The UK aims to lead in carbon capture and storage technology (CCS) by focusing on the development of four CCS hub and cluster projects across the UK, in areas such as the Humber, Teesside, Merseyside, Grangemouth and Port Talbot.
The industries in these regions, historically dating back to the first industrial revolution, are particularly difficult to decarbonise. Not only will these hubs significantly reduce emissions, by sharing use of CCS infrastructure and transport they will help to reduce the cost and risk to both industry and government.
There is a target to remove 10MT of carbon dioxide by 2030, equivalent to all emissions of the industrial Humber region today. One key storage site underground in the Southern North Sea is the Bunter sandstone reservoir located around 1000-2000m depth and typically about 200m thick, with seal provided by the Haisborough succession of mudstones and evaporites.
Seismic imaging datasets exist that provide a picture of the overall subsurface framework, and additional data are being collected. Plans for future acquisition include the potential to deploy a system for microseismic monitoring based on borehole and/or seabed sensors, to establish background seismicity and changes over time.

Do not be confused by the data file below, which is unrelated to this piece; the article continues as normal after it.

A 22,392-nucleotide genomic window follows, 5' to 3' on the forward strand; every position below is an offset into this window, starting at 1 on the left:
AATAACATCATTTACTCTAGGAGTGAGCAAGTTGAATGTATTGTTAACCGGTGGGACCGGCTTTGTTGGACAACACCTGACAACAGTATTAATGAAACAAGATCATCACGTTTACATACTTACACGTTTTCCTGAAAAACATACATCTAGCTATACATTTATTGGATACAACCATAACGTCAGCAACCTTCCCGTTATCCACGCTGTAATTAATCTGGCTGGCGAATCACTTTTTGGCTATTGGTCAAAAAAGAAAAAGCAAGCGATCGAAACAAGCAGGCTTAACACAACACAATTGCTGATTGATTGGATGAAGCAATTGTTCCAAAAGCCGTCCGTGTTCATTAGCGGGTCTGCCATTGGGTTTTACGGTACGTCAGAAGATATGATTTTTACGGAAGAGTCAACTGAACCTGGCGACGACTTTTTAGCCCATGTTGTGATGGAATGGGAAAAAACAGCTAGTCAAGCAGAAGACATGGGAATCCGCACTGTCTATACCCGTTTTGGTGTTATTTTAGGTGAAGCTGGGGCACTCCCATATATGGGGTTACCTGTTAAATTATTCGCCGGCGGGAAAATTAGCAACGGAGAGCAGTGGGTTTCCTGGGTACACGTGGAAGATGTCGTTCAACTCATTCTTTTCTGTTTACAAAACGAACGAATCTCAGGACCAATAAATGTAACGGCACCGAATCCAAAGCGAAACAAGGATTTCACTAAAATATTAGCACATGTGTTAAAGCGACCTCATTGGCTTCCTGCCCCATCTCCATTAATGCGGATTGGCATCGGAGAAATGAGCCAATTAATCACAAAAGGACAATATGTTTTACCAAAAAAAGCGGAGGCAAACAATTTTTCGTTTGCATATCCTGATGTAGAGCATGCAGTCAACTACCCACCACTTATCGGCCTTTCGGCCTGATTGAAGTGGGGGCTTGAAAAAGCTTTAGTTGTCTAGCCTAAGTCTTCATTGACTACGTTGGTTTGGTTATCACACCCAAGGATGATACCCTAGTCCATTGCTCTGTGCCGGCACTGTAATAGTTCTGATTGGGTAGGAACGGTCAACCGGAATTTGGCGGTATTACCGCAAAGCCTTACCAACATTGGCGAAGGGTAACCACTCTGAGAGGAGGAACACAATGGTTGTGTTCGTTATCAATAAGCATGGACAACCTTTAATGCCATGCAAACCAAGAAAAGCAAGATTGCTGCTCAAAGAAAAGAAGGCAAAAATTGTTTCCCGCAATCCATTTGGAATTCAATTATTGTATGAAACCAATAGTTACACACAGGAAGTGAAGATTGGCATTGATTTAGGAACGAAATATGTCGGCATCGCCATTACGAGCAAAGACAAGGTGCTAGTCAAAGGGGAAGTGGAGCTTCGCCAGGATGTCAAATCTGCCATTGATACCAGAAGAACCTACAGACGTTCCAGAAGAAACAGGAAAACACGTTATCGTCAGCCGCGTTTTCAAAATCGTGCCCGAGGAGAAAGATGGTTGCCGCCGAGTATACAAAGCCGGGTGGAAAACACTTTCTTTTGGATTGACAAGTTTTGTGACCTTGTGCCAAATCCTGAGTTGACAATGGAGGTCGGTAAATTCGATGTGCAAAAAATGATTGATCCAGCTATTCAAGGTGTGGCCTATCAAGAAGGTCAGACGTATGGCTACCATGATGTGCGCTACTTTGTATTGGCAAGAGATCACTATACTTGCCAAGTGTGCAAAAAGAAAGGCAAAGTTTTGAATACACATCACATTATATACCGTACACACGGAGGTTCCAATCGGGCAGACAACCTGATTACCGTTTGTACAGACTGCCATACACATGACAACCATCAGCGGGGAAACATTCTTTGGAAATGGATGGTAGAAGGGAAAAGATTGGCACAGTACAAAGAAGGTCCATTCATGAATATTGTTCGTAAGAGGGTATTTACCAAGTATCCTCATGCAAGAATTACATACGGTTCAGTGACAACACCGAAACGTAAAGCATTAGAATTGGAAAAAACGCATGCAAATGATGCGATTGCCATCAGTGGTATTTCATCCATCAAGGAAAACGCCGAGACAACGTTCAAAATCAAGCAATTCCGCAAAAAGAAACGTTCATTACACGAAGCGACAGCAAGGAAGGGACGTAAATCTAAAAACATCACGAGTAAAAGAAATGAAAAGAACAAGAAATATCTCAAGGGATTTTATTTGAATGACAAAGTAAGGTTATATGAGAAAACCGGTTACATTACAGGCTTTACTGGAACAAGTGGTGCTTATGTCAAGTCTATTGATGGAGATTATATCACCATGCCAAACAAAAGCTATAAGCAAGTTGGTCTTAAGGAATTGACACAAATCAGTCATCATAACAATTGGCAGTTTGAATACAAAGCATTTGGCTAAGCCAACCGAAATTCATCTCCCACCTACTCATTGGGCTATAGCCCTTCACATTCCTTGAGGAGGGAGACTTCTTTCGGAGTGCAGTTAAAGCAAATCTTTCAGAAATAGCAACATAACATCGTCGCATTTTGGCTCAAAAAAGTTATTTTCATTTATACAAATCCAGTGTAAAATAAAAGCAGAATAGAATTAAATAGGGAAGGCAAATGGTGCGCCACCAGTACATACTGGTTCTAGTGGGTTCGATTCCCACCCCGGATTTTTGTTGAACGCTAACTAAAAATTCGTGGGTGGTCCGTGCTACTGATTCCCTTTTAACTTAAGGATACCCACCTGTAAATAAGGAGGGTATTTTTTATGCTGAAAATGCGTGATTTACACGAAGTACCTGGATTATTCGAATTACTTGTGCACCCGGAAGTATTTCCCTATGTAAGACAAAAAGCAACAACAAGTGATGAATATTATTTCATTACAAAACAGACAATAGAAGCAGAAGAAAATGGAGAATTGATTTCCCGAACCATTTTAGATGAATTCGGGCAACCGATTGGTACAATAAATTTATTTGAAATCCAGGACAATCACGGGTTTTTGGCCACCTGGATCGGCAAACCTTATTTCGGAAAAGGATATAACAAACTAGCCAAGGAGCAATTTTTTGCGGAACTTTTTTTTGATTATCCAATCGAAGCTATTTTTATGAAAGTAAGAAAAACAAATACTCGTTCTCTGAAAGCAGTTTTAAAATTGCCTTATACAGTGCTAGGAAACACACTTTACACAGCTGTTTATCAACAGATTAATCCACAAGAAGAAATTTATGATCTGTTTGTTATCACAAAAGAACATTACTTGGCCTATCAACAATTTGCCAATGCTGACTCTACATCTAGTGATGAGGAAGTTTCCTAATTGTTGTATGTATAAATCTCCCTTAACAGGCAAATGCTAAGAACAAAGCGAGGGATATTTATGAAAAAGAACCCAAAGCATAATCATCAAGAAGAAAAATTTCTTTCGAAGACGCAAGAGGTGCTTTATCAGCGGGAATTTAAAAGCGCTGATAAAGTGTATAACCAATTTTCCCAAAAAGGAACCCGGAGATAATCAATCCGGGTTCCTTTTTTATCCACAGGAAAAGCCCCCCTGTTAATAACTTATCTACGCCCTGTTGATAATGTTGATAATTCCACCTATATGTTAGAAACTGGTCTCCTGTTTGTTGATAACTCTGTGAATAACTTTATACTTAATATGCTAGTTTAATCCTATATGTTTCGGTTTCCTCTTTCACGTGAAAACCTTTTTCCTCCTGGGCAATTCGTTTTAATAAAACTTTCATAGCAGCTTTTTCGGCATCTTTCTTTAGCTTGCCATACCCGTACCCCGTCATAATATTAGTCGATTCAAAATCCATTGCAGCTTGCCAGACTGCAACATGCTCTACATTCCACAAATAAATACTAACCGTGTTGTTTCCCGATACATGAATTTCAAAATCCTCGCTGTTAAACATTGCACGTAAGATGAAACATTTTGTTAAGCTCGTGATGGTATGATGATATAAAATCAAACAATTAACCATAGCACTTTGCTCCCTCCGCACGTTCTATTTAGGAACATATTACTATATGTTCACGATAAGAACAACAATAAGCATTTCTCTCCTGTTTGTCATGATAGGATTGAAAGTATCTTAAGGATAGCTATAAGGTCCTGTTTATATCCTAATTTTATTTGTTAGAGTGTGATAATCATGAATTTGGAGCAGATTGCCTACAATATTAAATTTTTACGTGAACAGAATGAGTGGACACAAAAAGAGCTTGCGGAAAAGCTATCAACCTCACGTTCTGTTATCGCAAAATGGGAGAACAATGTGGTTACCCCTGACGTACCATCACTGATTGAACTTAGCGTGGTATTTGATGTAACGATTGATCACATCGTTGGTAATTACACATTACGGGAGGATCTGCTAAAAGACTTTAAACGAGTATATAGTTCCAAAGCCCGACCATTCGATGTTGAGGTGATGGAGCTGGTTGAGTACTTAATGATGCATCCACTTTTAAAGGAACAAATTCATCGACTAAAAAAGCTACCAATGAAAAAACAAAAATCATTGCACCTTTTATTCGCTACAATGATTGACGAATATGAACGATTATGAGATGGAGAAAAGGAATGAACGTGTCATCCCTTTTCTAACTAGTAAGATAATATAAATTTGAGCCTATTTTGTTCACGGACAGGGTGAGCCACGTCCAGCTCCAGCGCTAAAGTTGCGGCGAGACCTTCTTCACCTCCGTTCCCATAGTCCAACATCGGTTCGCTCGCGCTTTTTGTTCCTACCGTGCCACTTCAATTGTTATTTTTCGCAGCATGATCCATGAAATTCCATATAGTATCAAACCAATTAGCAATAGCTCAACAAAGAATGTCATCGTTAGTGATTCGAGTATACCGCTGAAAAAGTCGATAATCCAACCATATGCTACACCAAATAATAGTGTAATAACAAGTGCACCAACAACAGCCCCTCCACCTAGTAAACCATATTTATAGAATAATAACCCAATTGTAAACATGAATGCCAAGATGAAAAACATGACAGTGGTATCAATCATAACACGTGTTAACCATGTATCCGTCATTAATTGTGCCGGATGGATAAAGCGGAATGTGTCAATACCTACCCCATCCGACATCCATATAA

Development of the most technically appropriate and cost-effective options will be a bp activity as well as eventual trial deployment and data acquisition to provide data to the project.
Experience from other bp microseismic monitoring projects, both offshore and onshore and with conventional or DAS sensors in a variety of acquisition configurations, will be applied to optimise the monitoring objectives for sites within the Greater Bunter Sandstone area.